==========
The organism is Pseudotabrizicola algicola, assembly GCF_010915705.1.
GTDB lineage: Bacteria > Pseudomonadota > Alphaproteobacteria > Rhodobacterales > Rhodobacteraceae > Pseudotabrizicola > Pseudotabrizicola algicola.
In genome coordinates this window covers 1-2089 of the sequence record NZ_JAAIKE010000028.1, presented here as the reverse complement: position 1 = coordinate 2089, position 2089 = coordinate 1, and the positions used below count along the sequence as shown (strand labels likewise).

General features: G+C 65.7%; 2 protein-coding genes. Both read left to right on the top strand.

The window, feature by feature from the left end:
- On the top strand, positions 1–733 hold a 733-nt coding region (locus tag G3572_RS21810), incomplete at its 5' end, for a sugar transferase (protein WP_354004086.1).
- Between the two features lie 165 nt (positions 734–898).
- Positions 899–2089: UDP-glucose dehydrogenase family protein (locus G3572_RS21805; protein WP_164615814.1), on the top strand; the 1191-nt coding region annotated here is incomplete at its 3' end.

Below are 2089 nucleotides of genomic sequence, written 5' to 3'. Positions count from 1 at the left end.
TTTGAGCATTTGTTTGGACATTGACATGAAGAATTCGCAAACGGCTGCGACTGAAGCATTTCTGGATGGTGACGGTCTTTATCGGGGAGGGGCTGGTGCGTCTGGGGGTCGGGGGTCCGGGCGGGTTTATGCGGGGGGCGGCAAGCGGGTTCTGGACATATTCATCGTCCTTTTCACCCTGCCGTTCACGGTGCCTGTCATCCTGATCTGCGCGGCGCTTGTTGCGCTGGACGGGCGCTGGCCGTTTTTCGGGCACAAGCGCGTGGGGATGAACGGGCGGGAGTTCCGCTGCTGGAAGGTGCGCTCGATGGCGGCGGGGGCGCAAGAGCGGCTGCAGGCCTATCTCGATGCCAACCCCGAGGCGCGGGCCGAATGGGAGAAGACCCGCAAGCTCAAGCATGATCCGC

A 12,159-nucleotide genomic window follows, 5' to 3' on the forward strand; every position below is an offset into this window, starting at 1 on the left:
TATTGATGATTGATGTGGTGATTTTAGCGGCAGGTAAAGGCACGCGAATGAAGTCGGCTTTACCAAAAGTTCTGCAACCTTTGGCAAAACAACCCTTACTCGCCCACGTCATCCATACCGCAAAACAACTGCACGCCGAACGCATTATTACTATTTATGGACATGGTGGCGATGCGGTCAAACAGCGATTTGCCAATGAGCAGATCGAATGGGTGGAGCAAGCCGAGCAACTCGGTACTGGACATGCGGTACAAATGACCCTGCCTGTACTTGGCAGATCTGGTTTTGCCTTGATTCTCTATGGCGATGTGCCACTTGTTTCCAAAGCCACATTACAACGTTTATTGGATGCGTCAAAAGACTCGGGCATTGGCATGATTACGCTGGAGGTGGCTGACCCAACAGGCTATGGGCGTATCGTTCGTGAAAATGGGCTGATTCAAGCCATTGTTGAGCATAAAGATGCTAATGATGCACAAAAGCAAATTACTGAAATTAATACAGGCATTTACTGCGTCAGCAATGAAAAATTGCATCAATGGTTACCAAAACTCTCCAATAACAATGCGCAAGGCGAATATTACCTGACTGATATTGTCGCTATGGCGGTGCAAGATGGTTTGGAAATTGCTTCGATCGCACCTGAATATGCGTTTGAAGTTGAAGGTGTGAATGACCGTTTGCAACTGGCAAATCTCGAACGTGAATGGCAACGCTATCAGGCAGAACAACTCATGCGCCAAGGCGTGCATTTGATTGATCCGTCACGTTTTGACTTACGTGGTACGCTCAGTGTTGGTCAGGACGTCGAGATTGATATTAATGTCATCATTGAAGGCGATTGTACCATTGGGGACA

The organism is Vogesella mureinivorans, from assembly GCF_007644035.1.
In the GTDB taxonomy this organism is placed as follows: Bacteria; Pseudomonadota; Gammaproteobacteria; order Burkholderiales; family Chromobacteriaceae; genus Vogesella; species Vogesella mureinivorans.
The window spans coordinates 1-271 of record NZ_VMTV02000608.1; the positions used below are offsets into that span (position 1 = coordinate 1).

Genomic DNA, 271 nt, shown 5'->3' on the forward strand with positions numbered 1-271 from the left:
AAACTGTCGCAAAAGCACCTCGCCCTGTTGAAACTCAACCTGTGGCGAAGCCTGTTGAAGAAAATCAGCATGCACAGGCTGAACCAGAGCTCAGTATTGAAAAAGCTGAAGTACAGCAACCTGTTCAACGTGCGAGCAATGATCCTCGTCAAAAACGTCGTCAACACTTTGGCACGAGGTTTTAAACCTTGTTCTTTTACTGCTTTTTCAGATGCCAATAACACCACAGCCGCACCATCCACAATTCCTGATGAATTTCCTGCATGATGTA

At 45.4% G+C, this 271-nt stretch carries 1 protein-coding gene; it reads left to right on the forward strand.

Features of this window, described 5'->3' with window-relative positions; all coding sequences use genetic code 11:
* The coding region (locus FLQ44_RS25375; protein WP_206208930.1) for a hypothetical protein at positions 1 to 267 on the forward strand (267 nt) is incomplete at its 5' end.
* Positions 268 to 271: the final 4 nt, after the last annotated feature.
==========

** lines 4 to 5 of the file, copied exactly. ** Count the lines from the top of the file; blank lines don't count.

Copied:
General features: G+C 65.7%; 2 protein-coding genes. Both read left to right on the top strand.

The window, feature by feature from the left end: